Controlling eastern black nightshade in soybeans
Whether you’re growing herbicide-tolerant soybeans or IP food-grade soybeans, eastern black nightshade (EBN) can be a tough weed to control. That’s partly because it tends to emerge in late spring, after other important weeds, and partly because it is often mistaken for redroot pigweed, which has a wider window of control.
It is absolutely critical to control eastern black nightshade upon its early stages because it can move incredibly fast, taking only six weeks to go from germination to seed production.1 It’s also a prolific seed producer, averaging 10,000 seeds per plant.2
Controlling eastern black nightshade in soybeans requires a good plan centered around early weed removal.
Control late flushes. Because seeds are easily dispersed by birds or on equipment, late flushes of eastern black nightshade are possible. If berries are in the field at harvest, they’ll burst going through the combine, staining soybeans enough to make them unmarketable, particularly IP soybeans where appearance can matter a lot.
Commenza™ herbicide has three modes of action (Groups 2, 5 and 15) to control of a wide range of broadleaf and grass weeds while managing resistance. Registered for use in IP and herbicide-tolerant soybeans systems, Commenza can be applied pre-plant, pre-plant incorporated or pre-emergence for early nightshade removal.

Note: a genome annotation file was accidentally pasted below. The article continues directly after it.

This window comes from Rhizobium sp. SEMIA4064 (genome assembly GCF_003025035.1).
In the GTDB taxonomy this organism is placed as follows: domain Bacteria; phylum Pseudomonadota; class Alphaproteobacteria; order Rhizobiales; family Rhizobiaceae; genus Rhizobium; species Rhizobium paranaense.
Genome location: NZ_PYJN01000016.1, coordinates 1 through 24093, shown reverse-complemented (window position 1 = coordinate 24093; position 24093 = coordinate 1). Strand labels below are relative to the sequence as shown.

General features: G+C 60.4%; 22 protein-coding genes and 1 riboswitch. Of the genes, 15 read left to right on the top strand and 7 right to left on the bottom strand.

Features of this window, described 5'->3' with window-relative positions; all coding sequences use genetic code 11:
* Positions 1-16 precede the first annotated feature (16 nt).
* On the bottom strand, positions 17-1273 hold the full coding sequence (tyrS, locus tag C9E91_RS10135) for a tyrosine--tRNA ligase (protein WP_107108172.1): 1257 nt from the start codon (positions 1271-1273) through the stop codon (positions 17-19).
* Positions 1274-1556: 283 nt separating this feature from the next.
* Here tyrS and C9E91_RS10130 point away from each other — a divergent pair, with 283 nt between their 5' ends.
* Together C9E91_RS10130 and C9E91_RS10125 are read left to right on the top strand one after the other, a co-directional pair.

Freestyle™ herbicide has two Group 2 active ingredients for enhanced control of tough broadleaf and grass weeds, including eastern black nightshade. Freestyle can be applied in both IP soybeans and glyphosate-tolerant soybean systems.
Eastern black nightshade is a growing problem across soybean-growing regions. This annual weed must be controlled early to protect soybean yields, but be vigilant for late flushes, which can damage crop quality and marketability. Brush up on your weed identification skills because eastern black nightshade seedlings look a lot like pigweed seedlings but, as they develop faster, you need to act faster when you see it.
1Ontario Ministry of Agriculture, Food and Rural Affairs. Annual nightshades. https://www.ontario.ca/page/annual-nightshades
2Michigan State University. Eastern black nightshade. https://www.canr.msu.edu/weeds/extension/eastern-black-nightshade